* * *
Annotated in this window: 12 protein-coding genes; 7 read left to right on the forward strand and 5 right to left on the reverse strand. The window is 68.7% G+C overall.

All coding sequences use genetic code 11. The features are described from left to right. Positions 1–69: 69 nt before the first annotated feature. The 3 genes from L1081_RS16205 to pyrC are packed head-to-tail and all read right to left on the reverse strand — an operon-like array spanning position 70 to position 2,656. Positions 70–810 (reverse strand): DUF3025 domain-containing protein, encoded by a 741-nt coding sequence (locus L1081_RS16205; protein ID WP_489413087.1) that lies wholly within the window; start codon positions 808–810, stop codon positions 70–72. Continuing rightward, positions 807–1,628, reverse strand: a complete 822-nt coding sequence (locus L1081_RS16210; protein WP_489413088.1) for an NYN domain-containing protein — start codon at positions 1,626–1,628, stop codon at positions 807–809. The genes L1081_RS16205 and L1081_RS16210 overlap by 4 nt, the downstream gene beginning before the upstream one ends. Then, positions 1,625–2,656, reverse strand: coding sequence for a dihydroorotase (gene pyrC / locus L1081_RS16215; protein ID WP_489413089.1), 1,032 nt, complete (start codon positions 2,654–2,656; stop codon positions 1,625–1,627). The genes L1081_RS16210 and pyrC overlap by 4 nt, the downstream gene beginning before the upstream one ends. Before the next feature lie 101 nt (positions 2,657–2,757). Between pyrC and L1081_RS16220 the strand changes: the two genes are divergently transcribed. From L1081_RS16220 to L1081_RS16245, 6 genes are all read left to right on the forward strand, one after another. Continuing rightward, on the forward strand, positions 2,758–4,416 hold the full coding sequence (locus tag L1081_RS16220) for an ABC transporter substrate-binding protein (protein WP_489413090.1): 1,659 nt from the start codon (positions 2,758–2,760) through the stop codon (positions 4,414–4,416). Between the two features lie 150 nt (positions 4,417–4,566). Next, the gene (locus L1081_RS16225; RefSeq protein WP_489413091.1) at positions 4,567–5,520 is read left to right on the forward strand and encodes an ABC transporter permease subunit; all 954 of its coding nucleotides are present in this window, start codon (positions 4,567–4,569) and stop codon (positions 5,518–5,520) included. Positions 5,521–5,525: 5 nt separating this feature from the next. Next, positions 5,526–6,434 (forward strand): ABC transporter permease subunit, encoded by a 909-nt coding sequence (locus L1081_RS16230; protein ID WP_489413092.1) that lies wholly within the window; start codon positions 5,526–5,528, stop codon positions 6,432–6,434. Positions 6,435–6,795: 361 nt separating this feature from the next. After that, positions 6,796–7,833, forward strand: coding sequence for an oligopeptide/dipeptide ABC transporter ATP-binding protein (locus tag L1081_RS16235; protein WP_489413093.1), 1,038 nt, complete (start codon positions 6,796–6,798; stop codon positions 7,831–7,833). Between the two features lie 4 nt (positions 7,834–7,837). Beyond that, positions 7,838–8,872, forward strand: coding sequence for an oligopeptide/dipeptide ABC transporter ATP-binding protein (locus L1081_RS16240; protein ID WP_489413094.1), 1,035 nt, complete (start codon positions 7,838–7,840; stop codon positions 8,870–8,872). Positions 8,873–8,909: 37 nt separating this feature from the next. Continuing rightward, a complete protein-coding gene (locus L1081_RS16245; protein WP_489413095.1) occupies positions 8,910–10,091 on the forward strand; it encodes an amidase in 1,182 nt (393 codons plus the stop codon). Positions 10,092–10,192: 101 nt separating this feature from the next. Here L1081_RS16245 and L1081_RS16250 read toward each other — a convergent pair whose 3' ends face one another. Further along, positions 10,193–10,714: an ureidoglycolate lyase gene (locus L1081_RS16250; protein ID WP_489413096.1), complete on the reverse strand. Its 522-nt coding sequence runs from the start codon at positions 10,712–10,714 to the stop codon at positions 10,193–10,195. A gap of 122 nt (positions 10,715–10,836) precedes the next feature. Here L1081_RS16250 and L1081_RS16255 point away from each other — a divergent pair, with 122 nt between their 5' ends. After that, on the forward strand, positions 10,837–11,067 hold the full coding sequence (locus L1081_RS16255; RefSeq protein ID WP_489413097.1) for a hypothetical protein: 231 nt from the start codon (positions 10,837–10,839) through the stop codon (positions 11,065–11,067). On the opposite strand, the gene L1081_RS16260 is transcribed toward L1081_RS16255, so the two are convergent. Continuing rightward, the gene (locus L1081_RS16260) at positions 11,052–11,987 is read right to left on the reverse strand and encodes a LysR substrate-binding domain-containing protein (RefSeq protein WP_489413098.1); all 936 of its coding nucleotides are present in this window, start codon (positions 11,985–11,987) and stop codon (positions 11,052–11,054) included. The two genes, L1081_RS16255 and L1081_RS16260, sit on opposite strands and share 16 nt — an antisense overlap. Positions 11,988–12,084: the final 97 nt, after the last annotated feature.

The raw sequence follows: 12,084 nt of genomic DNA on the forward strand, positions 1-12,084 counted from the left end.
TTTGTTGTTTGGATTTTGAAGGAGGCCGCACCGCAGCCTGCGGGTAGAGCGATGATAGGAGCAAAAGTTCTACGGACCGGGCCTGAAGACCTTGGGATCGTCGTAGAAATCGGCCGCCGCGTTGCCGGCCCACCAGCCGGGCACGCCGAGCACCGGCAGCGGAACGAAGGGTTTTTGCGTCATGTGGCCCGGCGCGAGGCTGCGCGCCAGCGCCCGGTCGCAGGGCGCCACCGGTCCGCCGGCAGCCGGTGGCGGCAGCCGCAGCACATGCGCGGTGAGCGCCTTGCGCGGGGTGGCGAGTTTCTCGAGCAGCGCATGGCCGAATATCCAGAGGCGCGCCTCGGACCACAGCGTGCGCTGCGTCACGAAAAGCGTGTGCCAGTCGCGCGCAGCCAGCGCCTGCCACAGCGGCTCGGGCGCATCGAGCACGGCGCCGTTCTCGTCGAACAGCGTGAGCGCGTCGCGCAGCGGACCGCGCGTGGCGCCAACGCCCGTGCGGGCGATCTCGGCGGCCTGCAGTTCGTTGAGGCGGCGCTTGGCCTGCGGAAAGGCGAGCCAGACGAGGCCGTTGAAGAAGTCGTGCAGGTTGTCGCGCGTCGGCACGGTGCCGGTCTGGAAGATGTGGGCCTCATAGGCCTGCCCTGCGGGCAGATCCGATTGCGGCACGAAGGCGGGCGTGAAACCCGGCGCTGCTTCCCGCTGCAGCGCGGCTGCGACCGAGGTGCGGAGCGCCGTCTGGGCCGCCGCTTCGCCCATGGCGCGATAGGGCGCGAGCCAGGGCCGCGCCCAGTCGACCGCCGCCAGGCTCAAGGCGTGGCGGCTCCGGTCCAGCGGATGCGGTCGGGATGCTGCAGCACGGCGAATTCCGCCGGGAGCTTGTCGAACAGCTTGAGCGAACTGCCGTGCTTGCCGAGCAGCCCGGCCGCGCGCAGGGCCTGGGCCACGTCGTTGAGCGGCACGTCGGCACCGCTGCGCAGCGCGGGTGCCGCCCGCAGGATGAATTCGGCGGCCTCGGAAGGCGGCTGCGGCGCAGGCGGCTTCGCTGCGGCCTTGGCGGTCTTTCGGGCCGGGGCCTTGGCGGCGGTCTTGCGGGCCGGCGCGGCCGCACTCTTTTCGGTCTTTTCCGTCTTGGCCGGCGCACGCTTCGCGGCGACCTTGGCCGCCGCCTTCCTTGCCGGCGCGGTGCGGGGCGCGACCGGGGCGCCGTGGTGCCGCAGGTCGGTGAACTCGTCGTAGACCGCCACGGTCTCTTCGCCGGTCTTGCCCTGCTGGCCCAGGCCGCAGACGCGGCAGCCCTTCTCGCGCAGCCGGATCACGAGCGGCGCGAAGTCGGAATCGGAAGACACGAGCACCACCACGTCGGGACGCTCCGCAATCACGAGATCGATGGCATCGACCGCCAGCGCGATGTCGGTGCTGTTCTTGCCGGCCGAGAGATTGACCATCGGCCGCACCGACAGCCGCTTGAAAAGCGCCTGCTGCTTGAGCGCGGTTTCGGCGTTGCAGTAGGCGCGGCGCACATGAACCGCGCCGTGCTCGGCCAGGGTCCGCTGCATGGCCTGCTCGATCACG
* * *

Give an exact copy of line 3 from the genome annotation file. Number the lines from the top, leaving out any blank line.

The raw sequence follows: 12,084 nt of genomic DNA on the forward strand, positions 1-12,084 counted from the left end.